Older adult finances and future senior housing options are out of sync    

Rant on. A sad tale - reading the lament about the numbers of seniors who will not be able to afford assisted living in 10 years. The report is from NIC – the National Investment Center that provides research to the senior living industry. The upshot – 54% will be unable to pay the $60,000 average annual cost of assisted living (make that $93,000 in Washington DC), even if they sell their home. If one member of a couple is still living in the home, the number rises to 81%.  According to the study, 60% of the population aged 75+ will have mobility, cognitive impairment or chronic conditions that would characterize them as good candidates for assisted living services and settings – but will not have the savings to enable them to move in.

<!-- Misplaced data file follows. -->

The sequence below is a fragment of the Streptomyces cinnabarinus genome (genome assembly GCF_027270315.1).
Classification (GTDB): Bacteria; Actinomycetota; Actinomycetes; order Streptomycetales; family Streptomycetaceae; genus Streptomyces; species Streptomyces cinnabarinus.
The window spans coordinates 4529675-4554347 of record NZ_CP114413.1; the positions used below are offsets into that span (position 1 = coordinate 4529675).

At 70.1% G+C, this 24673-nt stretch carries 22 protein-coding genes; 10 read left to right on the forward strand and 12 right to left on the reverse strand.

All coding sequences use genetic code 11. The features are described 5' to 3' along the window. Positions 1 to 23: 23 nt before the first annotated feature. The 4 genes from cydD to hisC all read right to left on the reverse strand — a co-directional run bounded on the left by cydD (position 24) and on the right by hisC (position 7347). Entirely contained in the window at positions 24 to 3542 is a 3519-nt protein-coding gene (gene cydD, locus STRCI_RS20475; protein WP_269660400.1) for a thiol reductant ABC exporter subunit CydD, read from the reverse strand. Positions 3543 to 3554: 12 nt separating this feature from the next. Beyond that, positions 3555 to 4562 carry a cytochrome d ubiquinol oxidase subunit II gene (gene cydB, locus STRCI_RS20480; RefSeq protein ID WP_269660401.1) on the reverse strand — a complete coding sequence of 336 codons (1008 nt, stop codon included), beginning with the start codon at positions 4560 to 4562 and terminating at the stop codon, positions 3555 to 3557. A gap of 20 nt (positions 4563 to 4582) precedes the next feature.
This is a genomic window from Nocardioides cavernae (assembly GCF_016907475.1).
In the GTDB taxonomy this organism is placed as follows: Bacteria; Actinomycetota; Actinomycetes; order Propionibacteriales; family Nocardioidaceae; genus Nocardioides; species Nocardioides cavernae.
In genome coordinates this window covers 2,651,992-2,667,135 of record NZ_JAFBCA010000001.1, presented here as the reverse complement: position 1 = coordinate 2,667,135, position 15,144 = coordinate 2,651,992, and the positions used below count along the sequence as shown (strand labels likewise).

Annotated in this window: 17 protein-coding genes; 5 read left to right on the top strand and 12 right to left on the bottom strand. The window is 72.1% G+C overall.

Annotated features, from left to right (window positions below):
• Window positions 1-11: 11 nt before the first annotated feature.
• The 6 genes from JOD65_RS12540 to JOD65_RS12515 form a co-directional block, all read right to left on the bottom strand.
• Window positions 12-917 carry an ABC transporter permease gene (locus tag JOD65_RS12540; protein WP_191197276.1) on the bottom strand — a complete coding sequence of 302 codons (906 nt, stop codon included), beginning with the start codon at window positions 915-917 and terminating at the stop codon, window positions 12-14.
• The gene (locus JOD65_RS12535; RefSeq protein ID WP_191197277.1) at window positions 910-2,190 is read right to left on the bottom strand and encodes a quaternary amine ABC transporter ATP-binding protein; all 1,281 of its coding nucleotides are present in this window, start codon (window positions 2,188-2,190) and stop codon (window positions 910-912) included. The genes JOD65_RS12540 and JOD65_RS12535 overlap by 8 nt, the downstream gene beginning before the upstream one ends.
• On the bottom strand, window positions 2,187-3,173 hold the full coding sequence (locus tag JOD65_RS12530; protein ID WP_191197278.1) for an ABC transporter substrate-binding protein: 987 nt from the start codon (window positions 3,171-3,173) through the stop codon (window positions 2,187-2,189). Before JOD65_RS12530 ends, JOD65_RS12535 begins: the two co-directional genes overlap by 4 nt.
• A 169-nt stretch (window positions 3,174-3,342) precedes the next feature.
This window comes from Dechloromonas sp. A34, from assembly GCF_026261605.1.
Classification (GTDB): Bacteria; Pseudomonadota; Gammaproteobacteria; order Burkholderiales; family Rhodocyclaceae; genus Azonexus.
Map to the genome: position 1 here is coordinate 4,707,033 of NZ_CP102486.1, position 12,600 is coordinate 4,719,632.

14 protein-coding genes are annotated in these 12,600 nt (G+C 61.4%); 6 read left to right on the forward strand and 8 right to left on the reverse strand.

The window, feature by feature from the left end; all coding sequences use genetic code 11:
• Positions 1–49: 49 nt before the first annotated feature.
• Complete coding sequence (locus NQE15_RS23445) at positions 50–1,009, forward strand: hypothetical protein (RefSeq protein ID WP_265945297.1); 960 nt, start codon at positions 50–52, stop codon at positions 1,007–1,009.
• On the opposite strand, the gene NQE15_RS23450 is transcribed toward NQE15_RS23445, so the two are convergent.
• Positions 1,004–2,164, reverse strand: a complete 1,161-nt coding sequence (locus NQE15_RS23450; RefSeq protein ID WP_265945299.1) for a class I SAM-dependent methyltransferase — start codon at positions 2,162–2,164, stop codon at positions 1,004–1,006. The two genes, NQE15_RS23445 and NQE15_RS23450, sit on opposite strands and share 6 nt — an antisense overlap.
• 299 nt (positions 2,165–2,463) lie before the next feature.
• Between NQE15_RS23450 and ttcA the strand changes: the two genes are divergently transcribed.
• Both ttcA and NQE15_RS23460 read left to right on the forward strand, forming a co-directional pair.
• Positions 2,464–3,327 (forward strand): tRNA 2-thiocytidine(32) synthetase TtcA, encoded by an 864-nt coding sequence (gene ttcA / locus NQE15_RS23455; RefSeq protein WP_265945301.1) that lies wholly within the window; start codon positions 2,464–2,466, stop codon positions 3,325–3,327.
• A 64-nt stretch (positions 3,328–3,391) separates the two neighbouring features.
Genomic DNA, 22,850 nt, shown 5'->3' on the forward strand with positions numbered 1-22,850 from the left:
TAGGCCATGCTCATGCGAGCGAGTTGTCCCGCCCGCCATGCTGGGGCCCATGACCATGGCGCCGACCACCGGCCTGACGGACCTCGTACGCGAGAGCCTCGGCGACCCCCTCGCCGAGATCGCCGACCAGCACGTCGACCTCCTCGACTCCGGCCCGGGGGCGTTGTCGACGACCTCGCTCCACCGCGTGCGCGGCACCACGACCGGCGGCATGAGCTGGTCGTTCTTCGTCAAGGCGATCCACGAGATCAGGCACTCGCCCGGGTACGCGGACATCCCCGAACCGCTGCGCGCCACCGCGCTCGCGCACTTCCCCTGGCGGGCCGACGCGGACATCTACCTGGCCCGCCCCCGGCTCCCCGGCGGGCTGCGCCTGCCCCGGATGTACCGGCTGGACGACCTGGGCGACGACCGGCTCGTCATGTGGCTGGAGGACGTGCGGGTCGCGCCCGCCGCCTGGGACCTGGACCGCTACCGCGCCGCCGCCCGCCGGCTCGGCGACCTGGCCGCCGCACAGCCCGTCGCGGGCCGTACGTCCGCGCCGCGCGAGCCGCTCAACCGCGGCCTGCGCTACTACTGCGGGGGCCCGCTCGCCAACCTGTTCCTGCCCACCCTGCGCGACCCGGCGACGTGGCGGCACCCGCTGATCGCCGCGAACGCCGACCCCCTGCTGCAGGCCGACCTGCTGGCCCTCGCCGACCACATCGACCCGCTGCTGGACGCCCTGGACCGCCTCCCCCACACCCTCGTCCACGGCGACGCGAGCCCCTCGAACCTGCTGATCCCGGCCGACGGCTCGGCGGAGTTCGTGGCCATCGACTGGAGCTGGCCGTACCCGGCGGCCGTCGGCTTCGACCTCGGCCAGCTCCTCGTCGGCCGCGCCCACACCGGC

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Ten technologies that can help with fall detection in 2019

The more things change…Who would have thought that fall detection would be added to a hearing aid?  Or that Apple would produce a watch with built-in fall detection, automatically activated for the 65+? A decade ago, before our very first Market Overview, Halo Monitoring launched a wearable fall detection chest strap, realizing the press-the-button PERS devices might not be enough to keep older adults safe – what if they weren’t wearing it?  That dilemma, of course, has helped drive some innovation in the medical alert industry, estimated at $3 billion annual revenue. In fact, MobileHelp, one of the first mobile PERS devices, acquired Halo Monitoring in 2012 – a good move for both, especially since by 2012, it was clear that fall detection by itself was not yet a market category hit.